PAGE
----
A deadly sin Mennonites seldom talk about
It may be true that the body is only a temporary thing, but that’s no excuse for stuffing your body with food, or indulging it with sex. Since the Master honors you with a body, honor him with your body! . . . The physical part of you is not some piece of property belonging to the spiritual part of you. God owns the whole works. So let people see God in and through your body. — I Corinthians 6 (The Message)
It seems ironic that Mennonites, highlighted in one of the world’s largest books on self denial and suffering, Martyrs Mirror, have 400 years later become known for the popularity of their great books about mouth-watering food.
Best sellers like the Mennonite Community Cookbook (an old classic), the More With Less cookbook (our favorite), Mennonite Country Style Recipes (so useful and practical), the Fix-It and Forget-It series (a New York Times bestseller), and more recently, Mennonite Girls Can Cook, have far outsold books on other topics by Mennonite authors. Good eating is both our delight, associated with good hospitality and great fellowship, and one of our downfalls.
I love a well prepared meal, and believe occasional feasts can be a great thing, especially the special ones Jesus told us to invite the hungry and the less invited to. But what Jesus and the prophets condemn is “faring sumptuously every day.” In other words, they condemn making every meal about living to eat rather than eating to live. I, for one, need to learn to balance occasions of celebrative and joyful feasting with other times of reflective fasting, of doing without or doing with less, out of respect for creation and for the world’s desperately poor.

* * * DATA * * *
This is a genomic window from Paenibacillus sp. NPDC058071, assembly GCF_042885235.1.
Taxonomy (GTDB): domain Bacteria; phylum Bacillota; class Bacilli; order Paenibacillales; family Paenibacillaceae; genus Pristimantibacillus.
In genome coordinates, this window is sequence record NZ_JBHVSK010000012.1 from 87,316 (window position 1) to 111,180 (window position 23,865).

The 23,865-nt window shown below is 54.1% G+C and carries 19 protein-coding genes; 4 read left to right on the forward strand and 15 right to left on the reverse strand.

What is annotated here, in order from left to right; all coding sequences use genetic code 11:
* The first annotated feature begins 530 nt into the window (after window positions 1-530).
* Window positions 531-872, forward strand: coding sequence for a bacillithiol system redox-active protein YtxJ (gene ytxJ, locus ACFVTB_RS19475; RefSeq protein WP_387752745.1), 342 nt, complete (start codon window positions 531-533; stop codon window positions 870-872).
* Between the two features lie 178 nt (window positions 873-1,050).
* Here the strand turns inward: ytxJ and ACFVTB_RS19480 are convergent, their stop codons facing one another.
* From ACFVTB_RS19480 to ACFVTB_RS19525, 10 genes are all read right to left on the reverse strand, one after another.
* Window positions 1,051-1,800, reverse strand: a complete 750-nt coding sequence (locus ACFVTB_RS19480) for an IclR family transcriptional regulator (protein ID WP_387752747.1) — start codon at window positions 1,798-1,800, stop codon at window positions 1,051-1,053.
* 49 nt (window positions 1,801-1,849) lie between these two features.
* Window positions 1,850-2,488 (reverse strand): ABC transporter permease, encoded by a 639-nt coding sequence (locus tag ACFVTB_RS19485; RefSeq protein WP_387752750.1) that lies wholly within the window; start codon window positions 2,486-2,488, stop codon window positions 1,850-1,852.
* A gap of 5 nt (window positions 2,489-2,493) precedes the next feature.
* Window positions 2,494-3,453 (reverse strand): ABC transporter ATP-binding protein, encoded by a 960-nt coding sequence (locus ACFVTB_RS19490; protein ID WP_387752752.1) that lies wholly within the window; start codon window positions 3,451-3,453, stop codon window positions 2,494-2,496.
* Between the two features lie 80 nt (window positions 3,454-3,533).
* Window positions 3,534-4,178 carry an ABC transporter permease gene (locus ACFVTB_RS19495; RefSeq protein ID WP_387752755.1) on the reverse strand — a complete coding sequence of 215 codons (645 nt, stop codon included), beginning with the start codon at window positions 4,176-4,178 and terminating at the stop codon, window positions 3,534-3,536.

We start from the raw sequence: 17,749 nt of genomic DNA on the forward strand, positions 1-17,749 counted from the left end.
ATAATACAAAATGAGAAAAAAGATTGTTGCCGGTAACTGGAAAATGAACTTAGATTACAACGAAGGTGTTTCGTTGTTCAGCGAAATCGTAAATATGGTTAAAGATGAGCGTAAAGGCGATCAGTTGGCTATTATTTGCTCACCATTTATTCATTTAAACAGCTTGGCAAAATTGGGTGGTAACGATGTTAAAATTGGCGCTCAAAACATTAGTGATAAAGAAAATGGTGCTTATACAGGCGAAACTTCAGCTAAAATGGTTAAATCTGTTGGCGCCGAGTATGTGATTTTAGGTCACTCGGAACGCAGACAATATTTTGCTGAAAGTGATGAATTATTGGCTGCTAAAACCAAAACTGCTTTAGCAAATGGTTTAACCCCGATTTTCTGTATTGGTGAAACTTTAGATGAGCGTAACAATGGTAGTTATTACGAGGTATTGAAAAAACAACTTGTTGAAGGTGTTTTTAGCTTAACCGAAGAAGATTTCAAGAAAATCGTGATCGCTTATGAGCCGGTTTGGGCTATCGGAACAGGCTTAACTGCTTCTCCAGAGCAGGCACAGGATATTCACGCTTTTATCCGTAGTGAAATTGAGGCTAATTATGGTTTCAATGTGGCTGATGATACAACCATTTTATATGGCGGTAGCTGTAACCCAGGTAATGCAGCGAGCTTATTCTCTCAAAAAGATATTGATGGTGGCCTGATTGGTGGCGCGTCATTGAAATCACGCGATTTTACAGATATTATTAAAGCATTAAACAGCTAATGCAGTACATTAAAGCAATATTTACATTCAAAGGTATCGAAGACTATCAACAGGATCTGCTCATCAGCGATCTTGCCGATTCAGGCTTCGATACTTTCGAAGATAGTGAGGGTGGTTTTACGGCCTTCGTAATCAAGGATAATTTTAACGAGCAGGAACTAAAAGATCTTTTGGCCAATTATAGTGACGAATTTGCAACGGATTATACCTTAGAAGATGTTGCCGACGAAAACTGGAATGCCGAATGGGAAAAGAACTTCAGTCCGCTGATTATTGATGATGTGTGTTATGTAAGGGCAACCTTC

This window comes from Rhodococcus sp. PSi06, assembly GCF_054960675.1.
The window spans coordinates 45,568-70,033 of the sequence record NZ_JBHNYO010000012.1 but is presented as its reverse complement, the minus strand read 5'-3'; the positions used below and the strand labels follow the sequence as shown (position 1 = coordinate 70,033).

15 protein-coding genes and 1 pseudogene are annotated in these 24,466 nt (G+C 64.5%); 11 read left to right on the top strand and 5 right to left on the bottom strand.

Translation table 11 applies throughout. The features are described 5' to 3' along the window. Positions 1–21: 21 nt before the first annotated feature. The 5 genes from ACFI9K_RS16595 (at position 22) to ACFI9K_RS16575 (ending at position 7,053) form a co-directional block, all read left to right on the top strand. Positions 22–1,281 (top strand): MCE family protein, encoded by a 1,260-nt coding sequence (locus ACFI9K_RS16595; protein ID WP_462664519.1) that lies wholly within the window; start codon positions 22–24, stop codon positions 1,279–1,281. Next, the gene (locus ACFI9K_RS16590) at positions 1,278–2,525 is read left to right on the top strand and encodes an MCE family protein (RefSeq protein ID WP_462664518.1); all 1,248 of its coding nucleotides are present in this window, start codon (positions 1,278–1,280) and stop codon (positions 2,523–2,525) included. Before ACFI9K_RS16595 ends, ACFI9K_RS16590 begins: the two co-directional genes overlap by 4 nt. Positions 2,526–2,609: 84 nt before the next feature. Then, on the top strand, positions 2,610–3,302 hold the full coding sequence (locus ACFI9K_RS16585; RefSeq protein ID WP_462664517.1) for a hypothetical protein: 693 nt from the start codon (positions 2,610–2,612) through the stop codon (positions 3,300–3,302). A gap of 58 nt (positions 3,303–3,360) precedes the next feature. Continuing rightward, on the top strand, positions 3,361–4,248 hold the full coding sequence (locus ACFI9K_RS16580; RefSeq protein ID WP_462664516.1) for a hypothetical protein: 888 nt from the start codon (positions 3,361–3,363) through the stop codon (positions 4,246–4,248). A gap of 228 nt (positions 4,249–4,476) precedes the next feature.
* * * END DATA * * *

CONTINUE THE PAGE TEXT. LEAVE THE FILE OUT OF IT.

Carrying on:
Meanwhile, what overall message are we Mennos giving about temperance and self control? It’s not that we never talk about overeating, we regularly joke about it, and, like most other North Americans, lament how it’s making us overweight and unhealthy, a deadly sin indeed. While we may not overtly condone gluttony, as in the German fressa, the animal-like devouring of food (in contrast to essa, the grateful partaking of daily fare), we seldom find ourselves denouncing it.
In his Summa Theologica, St. Thomas Aquinas writes that there are five ways to commit gluttony (from the Latin gluttire, meaning to gulp down), e.g., “an over-indulgence and over-consumption of food, drink or wealth items to the point of extravagance or waste; a misplaced desire of food or its withholding from the needy,” as follows:
- Laute — eating food that is too luxurious, exotic, or costly
- Nimis — eating food that is excessive in quantity
- Studiose — eating food that is too daintily or elaborately prepared
- Praepropere — eating too soon, or at an inappropriate time
- Ardenter — eating too eagerly (Wikipedia)
Clearly we could use some more emphasis on over-eating as among the deadliest of our sins, right up there with lust, wrath, greed, sloth, pride and envy.
In the words of the 19th-century Russian Bishop Ignatius Brinchaninov:
Wise temperance of the stomach is a door to all the virtues. Restrain the stomach, and you will enter Paradise. But if you please and pamper your stomach, you will hurl yourself over the precipice of bodily impurity, into the fire of wrath and fury, you will coarsen and darken your mind, and in this way you will ruin your powers of attention and self-control, your sobriety and vigilance.
Harvey Yoder is an ordained pastor and member of Family of Hope, a small Virginia Mennonite Conference house church congregation. He blogs at Harvspot, where this first appeared.
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